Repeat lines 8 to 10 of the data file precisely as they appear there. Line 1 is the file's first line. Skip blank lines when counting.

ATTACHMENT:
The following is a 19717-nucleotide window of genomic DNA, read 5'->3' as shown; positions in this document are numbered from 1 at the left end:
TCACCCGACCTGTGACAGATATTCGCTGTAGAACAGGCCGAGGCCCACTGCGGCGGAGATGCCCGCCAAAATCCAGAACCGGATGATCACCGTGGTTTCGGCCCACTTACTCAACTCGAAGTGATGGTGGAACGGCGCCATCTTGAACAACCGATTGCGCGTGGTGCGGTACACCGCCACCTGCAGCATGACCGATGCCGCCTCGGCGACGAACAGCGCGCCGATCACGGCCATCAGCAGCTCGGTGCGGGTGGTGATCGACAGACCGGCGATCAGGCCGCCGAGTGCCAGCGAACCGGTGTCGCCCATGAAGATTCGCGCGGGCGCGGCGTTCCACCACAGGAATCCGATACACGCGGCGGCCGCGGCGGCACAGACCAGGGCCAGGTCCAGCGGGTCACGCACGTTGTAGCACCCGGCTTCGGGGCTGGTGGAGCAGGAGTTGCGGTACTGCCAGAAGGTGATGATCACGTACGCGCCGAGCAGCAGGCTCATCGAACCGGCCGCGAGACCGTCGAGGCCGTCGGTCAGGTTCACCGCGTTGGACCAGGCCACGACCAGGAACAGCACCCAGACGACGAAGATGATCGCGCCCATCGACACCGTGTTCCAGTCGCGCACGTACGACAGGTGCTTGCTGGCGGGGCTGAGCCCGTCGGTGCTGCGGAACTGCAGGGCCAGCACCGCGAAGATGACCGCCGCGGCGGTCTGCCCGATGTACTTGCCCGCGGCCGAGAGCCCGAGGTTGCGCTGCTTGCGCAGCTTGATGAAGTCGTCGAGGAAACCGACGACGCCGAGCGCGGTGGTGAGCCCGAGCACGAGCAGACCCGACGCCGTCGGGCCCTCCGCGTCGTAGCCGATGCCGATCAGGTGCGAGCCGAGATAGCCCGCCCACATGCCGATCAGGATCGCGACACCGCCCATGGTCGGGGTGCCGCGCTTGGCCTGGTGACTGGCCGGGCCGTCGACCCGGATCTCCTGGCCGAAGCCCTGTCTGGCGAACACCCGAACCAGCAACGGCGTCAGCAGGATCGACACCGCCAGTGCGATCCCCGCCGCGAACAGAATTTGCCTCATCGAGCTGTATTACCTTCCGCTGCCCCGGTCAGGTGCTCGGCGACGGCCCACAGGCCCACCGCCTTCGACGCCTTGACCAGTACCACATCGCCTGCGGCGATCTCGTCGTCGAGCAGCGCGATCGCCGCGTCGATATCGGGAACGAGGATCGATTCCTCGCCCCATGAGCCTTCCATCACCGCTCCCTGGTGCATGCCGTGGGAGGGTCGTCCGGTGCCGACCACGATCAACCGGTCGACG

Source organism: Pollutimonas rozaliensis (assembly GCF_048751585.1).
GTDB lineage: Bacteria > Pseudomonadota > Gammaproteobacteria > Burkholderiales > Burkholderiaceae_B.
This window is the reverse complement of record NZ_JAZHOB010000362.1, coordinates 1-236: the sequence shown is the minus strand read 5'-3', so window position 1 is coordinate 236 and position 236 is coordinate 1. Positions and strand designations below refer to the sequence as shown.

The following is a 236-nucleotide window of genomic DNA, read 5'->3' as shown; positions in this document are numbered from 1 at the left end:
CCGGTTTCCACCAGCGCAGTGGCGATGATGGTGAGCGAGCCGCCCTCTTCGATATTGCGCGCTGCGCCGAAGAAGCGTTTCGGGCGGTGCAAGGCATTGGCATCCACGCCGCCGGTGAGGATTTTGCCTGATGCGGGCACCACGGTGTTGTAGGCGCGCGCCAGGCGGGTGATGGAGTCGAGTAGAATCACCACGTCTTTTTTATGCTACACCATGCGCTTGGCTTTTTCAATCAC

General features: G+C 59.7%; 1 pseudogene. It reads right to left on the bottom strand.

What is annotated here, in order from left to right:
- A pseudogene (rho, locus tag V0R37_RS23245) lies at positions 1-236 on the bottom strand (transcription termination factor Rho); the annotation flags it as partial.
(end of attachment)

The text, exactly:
General features: G+C 59.7%; 1 pseudogene. It reads right to left on the bottom strand.

What is annotated here, in order from left to right:
- A pseudogene (rho, locus tag V0R37_RS23245) lies at positions 1-236 on the bottom strand (transcription termination factor Rho); the annotation flags it as partial.